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In-your-face Web ad formats popping up all over

The Online Publishers Assn. launches supersize ads in an attempt to reach surfers who ignore banners.

March 11, 2009|Dan Fost

They're bigger, they're bolder, and soon they'll be covering up large swaths of some of your favorite Web pages.

The Online Publishers Assn. on Tuesday released several new in-your-face advertising formats designed to be both more obtrusive and interactive.

Twenty-seven top Internet publishers -- including the New York Times, CNN, CBS Interactive, ESPN and the Wall Street Journal -- say they'll try the supersize ads in an attempt to get the attention of Web surfers who have learned to ignore banners.

The websites, which collectively reach two-thirds of the U.S. Internet audience, must walk a fine line so they don't bug visitors so much that they stop returning.

"Studies show we ignore banner ads," said Jose Castillo, a new media consultant in Johnson City, Tenn. "Making them bigger and more intrusive won't work. We will tune those out as well."

The new formats represent an effort to boost an ad market that has grown dramatically in recent years but is suffering in the slumping economy.

Research firm EMarketer Inc. predicts that the Internet is the only advertising segment that will grow in 2009. But most of that growth will be in Web search, while spending on so-called display ads is expected to fall.

EMarketer said in November that U.S. online ad spending would reach $23.6 billion in 2008 and $25.7 billion this year, but senior analyst David Hallerman said those figures would be revised downward soon.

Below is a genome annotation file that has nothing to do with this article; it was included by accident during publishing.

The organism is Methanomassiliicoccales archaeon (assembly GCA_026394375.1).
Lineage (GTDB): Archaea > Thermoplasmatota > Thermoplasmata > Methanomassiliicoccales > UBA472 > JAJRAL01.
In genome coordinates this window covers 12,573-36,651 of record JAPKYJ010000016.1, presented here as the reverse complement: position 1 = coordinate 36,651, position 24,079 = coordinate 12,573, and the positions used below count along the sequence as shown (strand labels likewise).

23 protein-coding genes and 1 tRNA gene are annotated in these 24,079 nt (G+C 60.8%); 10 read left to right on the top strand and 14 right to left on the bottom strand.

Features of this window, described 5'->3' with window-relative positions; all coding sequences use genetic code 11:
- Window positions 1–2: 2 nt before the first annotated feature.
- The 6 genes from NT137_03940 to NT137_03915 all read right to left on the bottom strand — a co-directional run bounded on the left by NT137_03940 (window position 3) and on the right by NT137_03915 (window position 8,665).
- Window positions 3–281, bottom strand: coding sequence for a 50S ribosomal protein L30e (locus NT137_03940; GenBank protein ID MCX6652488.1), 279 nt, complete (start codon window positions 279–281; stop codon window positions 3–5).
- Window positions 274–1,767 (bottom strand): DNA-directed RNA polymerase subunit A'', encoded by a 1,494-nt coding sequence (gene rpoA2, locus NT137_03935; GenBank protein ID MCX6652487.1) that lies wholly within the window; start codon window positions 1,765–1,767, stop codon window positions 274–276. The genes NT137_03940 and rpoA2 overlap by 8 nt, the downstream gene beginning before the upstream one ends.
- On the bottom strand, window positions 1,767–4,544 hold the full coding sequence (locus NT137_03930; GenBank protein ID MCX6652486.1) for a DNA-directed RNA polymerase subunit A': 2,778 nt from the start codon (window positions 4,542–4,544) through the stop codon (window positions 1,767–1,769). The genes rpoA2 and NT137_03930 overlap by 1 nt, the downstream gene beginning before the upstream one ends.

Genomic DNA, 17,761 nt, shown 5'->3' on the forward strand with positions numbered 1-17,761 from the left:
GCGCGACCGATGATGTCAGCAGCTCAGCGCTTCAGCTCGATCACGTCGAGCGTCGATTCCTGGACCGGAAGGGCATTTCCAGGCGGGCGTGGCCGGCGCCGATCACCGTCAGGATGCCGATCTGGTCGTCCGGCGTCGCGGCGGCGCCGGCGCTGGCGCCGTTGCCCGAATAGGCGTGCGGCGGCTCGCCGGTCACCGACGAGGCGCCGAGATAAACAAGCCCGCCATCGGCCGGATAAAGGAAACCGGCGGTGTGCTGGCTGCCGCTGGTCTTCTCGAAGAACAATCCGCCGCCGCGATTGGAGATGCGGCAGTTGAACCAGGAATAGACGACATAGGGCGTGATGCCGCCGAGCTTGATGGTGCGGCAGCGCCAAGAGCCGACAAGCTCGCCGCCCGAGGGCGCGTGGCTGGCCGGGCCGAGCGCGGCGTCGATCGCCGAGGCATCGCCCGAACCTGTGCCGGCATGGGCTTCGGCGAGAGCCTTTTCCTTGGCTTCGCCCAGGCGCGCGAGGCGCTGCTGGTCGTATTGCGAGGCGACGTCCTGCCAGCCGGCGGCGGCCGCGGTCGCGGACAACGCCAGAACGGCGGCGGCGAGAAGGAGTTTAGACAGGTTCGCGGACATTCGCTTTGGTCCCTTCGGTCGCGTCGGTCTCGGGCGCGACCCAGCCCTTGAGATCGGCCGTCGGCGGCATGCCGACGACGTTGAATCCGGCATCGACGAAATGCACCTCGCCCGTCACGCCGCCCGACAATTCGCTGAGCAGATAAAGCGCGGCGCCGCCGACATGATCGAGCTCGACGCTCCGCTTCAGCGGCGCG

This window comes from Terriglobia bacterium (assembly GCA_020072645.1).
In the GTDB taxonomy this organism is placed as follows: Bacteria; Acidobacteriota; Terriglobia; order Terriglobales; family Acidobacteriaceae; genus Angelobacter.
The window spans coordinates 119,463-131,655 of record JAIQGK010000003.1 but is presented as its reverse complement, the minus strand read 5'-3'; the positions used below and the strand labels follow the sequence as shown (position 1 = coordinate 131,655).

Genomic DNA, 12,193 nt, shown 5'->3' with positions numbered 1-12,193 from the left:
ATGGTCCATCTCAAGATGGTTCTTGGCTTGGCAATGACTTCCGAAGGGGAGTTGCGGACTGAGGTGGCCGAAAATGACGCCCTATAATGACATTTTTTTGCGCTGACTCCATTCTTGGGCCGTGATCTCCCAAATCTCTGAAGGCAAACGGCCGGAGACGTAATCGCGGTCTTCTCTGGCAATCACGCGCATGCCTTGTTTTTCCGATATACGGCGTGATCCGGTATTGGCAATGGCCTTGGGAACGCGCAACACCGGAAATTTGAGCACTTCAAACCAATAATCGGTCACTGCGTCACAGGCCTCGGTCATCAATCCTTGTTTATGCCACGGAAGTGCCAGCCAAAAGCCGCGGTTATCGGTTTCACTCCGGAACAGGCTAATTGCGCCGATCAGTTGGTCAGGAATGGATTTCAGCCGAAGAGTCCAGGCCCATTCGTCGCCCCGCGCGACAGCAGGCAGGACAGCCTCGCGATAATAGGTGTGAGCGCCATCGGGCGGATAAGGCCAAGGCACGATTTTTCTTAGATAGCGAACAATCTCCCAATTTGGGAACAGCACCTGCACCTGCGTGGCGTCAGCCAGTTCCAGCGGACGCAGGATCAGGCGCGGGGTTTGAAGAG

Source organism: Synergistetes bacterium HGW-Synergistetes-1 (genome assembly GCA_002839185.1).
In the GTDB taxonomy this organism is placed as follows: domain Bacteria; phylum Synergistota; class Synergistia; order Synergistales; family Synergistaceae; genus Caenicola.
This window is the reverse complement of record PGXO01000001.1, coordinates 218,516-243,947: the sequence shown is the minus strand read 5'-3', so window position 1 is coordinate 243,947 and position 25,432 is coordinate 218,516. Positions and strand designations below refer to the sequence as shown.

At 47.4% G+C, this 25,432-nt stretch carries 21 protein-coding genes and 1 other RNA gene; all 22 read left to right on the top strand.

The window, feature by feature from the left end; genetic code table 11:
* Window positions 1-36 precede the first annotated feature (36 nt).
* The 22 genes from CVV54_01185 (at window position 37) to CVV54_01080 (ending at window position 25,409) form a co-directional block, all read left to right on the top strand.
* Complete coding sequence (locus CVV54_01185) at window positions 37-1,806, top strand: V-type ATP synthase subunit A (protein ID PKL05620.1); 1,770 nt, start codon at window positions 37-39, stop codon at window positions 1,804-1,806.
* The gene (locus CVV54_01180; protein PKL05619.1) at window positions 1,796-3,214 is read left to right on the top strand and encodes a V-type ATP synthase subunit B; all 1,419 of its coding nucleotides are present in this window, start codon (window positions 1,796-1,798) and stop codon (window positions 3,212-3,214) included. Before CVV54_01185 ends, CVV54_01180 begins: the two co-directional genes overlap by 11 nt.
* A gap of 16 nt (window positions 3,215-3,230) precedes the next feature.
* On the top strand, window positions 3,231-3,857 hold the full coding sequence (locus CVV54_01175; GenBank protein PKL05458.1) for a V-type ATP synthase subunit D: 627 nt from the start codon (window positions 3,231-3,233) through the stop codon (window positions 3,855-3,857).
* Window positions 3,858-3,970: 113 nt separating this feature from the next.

To some extent, the inherent nature of advertising is to annoy people enough so that they pay attention. "Advertising rarely doesn't irritate," Hallerman said.

But what Google Inc. and other search firms discovered is that people don't mind ads as much when the marketing message is related to what they're already doing online, such as searching for something.

J.D. Lasica, president of Socialmedia.biz, a consulting company in Pleasanton, Calif., said publishers needed to be innovative in more than just the size and shape of the ads.

"All of these news publications are in a tough spot because the print publications are dwindling away. So they have to figure out how to make money in the new medium," he said. "I don't think the answer is in-your-face ads."

The publishers say they think the new formats will provide a canvas on which advertisers can be more creative. And they certainly don't intend to turn off Web surfers.

"The visitor says whether they want to see the whole ad," said Pam Horan, president of the Online Publishers Assn. "If the consumer wants to engage, it will open to double the page. Everything will be user-initiated."

The three new types of ads are the "fixed panel," which looks like part of the page but scrolls up and down as a user does; the "XXL box," in which users can turn pages within the ad; and the "pushdown," which opens to display a larger ad.

The formats could pump some life into the market, publishers and advertisers said.

"A large-scale intrusive format is absolutely necessary in today's market," said Adam Kleinberg, chief executive of Traction, a San Francisco ad agency. "With the economy and the move to digital, the marketers are demanding a return on investment in every campaign."

Some Time Inc. sites, including People.com and CNNMoney.com, have already experimented with the ads and found them to be successful, said Fran Hauser, president of digital operations for the company's style and entertainment group. People can respond to a poll, watch a video or play a game right inside some of the ads.

The participating publishers agreed to offer at least one of the formats by July 1. The Los Angeles Times isn't a part of the group. But it, too, is experimenting with ads that grab attention by, for example, taking over parts of the computer screen and allowing visitors to watch movie trailers or look up showtimes inside the ad.

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dan.fost@danfost.com

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